Often considered the pinnacle of Romantic pianism, Rachmaninov's Piano Concerto no. 3 in D minor brings to mind an image of the towering Russian virtuoso with great strength, stamina and the indomitable will required to see this massive work through from beginning to end. Diminutive, pert and youthful, Yuja Wang does not exactly conform to this image, but she has virtuosity in spades and stamina to spare. Her technically brilliant performance, with Orchestre Symphonique de Montréal under French conductor Jean-Claude Casadesus, however, raised the question of whether it all wasn’t a little too easy.

Yuja Wang © Courtesy of Shuman Associates
Yuja Wang
© Courtesy of Shuman Associates

Wang played the familiar opening melody in a languid legato, expressing outward nonchalance laced with a dark undertone of anticipation. The passagework which ensued was less fluid and lacking in a certain lusciousness, possibly due to her spare use of pedal (though this aspect seemed to warm up as the performance continued). The first movement cadenza was wild and hair-raising, both in speed and general tonal intensity. Wang seemed in this moment to let go of control, in doing so highlighting the very best of her pianistic qualities. The second movement was melancholic and rhapsodic; orchestral crescendos pulled at the heartstrings and piano trills were impossibly smooth. The transition to the third movement brought a breath of fresh air, though the orchestra faltered somewhat in the opening rhythmic passages. As the music barreled forward I found myself wishing this pianist would exert more phrasing control, periodically slowing a passage down if only for expressive effect. One of the most powerful, interpretive actions a soloist can take is to put the brakes on from time to time, enacting a sense of will and engaging with the conductor, as opposed to “playing along” as if with a pre-recorded track. Casadesus is of an older school, conducting with generous vertical gestures, to which the orchestra seemed to respond willingly. He was attentive to the delicate shaping around Wang’s playing and in the gradual builds toward climaxes he showed himself a master of layering sounds and pacing.

Yuja Wang’s scales are not just fast; they are blindingly fast. Her finger work is not just proficient; it is superhuman. She sailed through octave and chordal passages that would stymie many great pianists with much bigger hands, always on, or on the front-end of the beat. Vladimir Horowitz himself is said to have off-handedly declared that the secret to virtuosity is “to play more notes in a shorter amount of time”. By this measure, Wang succeeded most admirably and is in every sense a virtuoso. But above and beyond technical fireworks and superhuman dexterity, Rachmaninov’s concerto demands that the pianist express through her playing both a sense of human struggle and an authoritative command of the entire orchestra in terms of pacing. If Yuja Wang does not struggle to play this repertoire, might she at least express the struggle inherent in the music? Technical facility may be desirable, but only if its enactment doesn’t come off as facile.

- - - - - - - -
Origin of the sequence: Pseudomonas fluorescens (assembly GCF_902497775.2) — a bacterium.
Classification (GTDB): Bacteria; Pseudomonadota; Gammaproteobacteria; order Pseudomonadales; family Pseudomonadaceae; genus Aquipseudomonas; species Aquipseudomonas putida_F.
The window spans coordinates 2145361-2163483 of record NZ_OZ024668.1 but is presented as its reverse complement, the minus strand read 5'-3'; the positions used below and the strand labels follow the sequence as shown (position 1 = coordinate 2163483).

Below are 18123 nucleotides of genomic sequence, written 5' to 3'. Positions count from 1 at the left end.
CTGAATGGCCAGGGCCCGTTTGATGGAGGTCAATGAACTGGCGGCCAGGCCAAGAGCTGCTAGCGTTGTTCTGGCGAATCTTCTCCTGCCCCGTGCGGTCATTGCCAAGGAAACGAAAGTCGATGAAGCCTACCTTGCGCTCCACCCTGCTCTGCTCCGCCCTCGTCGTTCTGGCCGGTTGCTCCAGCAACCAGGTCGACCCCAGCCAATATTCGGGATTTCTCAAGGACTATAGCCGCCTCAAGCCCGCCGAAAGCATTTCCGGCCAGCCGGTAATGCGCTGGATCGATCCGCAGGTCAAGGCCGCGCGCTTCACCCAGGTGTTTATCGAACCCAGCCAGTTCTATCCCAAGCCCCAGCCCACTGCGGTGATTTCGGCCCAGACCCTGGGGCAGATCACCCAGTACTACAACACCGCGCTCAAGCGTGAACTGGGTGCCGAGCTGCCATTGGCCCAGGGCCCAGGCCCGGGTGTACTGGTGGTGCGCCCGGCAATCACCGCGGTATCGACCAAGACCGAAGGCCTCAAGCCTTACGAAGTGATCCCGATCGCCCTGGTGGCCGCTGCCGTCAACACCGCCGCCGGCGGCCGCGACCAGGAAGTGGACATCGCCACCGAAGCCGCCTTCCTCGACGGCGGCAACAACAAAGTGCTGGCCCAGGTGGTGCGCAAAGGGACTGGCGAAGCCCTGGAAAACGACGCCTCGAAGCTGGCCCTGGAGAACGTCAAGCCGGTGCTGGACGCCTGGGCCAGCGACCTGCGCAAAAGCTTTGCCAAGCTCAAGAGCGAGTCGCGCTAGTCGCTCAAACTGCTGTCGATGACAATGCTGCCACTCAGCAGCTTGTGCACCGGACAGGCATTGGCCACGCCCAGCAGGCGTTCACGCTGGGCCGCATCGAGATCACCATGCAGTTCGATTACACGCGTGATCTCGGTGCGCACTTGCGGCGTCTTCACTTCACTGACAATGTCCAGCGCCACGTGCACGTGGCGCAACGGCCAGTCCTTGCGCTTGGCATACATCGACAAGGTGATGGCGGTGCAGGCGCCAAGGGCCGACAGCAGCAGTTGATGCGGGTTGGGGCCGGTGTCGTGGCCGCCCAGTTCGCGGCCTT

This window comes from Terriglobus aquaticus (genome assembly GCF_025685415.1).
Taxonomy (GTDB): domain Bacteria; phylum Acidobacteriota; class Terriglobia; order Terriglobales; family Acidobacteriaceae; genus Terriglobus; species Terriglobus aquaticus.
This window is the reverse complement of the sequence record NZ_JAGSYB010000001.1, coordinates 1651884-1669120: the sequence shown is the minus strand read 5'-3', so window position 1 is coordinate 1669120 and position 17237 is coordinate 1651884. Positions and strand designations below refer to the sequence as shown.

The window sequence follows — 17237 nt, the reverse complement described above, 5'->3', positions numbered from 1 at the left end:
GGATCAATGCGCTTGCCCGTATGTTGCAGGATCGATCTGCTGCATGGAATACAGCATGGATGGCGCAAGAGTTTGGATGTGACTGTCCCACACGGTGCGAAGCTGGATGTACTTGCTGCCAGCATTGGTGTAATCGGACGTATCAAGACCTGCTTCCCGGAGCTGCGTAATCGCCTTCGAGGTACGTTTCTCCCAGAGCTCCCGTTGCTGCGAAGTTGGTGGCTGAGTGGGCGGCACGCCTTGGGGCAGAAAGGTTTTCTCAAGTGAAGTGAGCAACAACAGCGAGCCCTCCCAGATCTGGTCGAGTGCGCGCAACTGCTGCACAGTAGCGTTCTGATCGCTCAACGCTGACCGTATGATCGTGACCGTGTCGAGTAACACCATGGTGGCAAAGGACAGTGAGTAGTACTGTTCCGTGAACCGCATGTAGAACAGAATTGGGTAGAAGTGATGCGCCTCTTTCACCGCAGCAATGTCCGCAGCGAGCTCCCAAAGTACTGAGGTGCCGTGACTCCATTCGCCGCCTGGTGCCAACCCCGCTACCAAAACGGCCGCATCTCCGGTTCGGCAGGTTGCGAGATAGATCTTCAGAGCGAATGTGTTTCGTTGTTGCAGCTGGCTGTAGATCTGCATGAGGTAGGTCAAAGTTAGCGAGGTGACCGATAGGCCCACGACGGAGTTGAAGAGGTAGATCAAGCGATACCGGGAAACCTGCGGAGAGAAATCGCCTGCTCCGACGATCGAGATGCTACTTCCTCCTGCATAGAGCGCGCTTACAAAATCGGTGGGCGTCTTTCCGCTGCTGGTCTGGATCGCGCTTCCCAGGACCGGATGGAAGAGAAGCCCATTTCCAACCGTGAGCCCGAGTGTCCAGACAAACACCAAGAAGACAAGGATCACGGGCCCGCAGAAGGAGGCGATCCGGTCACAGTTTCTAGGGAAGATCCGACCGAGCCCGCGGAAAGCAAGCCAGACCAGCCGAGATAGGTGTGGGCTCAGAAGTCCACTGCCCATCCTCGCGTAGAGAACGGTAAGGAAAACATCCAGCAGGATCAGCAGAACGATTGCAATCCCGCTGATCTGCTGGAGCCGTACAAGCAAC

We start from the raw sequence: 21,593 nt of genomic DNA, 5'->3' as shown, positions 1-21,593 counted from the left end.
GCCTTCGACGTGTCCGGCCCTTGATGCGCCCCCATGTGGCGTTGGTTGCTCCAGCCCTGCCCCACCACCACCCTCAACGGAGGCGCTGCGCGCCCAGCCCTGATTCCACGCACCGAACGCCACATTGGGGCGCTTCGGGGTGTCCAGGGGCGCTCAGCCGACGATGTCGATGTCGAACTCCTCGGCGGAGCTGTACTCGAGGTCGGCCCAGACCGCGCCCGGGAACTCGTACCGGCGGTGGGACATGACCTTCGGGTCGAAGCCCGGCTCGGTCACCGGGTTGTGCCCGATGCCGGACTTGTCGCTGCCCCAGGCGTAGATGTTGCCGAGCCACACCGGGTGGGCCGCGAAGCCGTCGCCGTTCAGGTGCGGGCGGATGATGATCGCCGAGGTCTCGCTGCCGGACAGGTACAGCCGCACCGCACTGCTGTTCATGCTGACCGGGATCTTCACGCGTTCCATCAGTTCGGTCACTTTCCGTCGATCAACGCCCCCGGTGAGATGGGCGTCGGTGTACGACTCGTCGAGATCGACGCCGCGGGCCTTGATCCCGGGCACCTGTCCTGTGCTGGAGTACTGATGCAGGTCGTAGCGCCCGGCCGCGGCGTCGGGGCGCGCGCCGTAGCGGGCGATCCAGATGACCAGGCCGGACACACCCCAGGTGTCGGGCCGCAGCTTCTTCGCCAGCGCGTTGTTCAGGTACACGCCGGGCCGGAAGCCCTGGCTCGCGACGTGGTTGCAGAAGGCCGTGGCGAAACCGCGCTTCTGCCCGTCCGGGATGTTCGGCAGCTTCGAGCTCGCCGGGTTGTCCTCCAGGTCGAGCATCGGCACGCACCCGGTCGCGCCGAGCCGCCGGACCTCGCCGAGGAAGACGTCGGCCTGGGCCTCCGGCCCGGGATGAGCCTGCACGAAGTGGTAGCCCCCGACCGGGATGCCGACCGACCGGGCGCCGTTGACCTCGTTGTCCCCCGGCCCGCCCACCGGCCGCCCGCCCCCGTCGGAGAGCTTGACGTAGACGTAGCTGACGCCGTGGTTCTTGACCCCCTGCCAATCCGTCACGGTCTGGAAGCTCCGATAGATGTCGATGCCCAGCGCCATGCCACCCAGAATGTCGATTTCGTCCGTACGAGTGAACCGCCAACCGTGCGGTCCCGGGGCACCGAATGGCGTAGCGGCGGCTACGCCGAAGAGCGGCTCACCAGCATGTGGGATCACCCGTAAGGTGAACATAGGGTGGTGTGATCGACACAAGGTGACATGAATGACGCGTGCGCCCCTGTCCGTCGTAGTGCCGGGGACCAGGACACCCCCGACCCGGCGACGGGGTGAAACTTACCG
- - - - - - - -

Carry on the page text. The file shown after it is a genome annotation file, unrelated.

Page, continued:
In Tchaikovsky’s “Pathétique” Symphony Casadesus again demonstrated a compelling ability to shape gradual builds over long stretches of music. His forbearance pays off, because the climactic moments are all the more powerful. The build up to, and through, the massive pedal-point that leads into the recapitulation of the first movement was a case in point, and a truly satisfying musical experience. The 5/4 waltz of the second movement was much more graceful than limping (or broken-backed, as it is sometimes called), while the rousing third movement elicited an enthusiastic ovation. From the painful first chord of the Adagio lamentoso finale through to the anticlimax soft ending, the fourth movement was tragic, poignant and haunting.